~~June 17, 2014~~
“Send in the Clowns” is a song written by Stephen Sondheim for the 1973 musical A Little Night Music, an adaptation of Ingmar Bergman‘s film Smiles of a Summer Night. It is a ballad from Act II in which the character Desirée reflects on the ironies and disappointments of her life. Among other things, she looks back on an affair years earlier with the lawyer Fredrik. Meeting him after so long, she finds that he is now in an unconsummated marriage with a much younger woman. Desirée proposes marriage to rescue him from this situation, but he declines, citing his dedication to his bride. Reacting to his rejection, Desirée sings this song. The song is later reprised as a coda after Fredrik’s young wife runs away with his son, and Fredrik is finally free to accept Desirée’s offer.
Sondheim wrote the song specifically for the actress Glynis Johns, who created the role of Desirée on Broadway. The song is structured with four verses and a bridge, and uses a complex compound meter. It became Sondheim’s most popular song after Frank Sinatra recorded it in 1973 and Judy Collins‘ version charted in 1975 and 1977. Subsequently, Sarah Vaughan, Judi Dench, Grace Jones, Barbra Streisand, Shirley Bassey, Zarah Leander, Tiger Lillies, Ray Conniff, Glenn Close, Cher and many other artists recorded the song and it became a jazz standard.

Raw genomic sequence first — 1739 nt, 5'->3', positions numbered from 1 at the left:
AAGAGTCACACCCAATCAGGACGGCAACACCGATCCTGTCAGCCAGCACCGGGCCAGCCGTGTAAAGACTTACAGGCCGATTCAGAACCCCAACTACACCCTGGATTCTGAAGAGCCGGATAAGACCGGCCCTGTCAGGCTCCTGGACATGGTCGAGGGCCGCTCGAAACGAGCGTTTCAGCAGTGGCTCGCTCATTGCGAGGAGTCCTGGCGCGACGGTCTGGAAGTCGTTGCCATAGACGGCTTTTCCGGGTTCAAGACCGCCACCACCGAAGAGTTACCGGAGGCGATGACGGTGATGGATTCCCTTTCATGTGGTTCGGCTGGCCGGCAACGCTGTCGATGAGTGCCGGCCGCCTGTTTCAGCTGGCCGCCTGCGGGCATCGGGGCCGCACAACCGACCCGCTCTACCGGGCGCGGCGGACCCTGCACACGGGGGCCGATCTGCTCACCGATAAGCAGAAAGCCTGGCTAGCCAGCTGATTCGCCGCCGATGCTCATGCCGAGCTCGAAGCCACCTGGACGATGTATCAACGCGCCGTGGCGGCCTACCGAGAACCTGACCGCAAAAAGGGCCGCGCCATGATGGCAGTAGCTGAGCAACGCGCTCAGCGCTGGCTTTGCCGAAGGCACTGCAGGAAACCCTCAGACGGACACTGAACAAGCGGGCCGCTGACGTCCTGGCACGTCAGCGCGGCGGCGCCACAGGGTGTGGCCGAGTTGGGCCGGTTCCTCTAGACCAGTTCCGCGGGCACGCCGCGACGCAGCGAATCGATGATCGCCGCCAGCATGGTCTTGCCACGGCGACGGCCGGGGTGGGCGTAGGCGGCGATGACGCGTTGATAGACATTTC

~~Meaning of title~~
The “clowns” in the title do not refer to circus clowns. Instead, they symbolize fools, as Sondheim explained in a 1990 interview:
I get a lot of letters over the years asking what the title means and what the song’s about; I never thought it would be in any way esoteric. I wanted to use theatrical imagery in the song, because she’s an actress, but it’s not supposed to be a circus. It’s a theater reference meaning “if the show isn’t going well, let’s send in the clowns”; in other words, “let’s do the jokes.” I always want to know, when I’m writing a song, what the end is going to be, so “Send in the Clowns” didn’t settle in until I got the notion, “Don’t bother, they’re here”, which means that “We are the fools.”
In a 2008 interview, Sondheim further clarified:
As I think of it now, the song could have been called “Send in the Fools”. I knew I was writing a song in which Desirée is saying, “aren’t we foolish” or “aren’t we fools?” Well, a synonym for fools is clowns, but “Send in the Fools” doesn’t have the same ring to it.
Barbra Streisand – Send In The Clowns
(From “A Little Night Music”)
(This Song From The “One Voice”)
We ALL are ONE!!